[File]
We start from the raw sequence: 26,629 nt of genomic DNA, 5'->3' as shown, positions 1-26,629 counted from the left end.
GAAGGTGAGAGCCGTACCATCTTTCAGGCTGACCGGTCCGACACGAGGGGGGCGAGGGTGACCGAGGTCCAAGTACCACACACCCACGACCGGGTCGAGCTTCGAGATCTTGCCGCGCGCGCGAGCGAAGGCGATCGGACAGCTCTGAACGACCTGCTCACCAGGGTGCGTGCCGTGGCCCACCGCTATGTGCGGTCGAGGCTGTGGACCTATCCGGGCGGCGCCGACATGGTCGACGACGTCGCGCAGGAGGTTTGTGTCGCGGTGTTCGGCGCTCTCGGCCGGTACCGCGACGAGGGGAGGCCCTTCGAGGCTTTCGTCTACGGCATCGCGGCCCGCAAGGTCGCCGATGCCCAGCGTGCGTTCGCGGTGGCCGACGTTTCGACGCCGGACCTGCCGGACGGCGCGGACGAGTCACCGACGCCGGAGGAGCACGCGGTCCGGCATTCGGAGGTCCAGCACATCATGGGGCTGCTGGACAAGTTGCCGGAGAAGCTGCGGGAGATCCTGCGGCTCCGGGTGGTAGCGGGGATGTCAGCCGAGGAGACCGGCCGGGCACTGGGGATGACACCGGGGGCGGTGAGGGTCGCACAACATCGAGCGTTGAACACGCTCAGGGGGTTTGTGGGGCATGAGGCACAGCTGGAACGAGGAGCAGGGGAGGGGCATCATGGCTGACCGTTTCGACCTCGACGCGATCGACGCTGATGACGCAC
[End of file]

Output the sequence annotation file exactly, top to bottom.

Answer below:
We start from the raw sequence: 26,629 nt of genomic DNA, 5'->3' as shown, positions 1-26,629 counted from the left end.
GAAGGTGAGAGCCGTACCATCTTTCAGGCTGACCGGTCCGACACGAGGGGGGCGAGGGTGACCGAGGTCCAAGTACCACACACCCACGACCGGGTCGAGCTTCGAGATCTTGCCGCGCGCGCGAGCGAAGGCGATCGGACAGCTCTGAACGACCTGCTCACCAGGGTGCGTGCCGTGGCCCACCGCTATGTGCGGTCGAGGCTGTGGACCTATCCGGGCGGCGCCGACATGGTCGACGACGTCGCGCAGGAGGTTTGTGTCGCGGTGTTCGGCGCTCTCGGCCGGTACCGCGACGAGGGGAGGCCCTTCGAGGCTTTCGTCTACGGCATCGCGGCCCGCAAGGTCGCCGATGCCCAGCGTGCGTTCGCGGTGGCCGACGTTTCGACGCCGGACCTGCCGGACGGCGCGGACGAGTCACCGACGCCGGAGGAGCACGCGGTCCGGCATTCGGAGGTCCAGCACATCATGGGGCTGCTGGACAAGTTGCCGGAGAAGCTGCGGGAGATCCTGCGGCTCCGGGTGGTAGCGGGGATGTCAGCCGAGGAGACCGGCCGGGCACTGGGGATGACACCGGGGGCGGTGAGGGTCGCACAACATCGAGCGTTGAACACGCTCAGGGGGTTTGTGGGGCATGAGGCACAGCTGGAACGAGGAGCAGGGGAGGGGCATCATGGCTGACCGTTTCGACCTCGACGCGATCGACGCTGATGACGCAC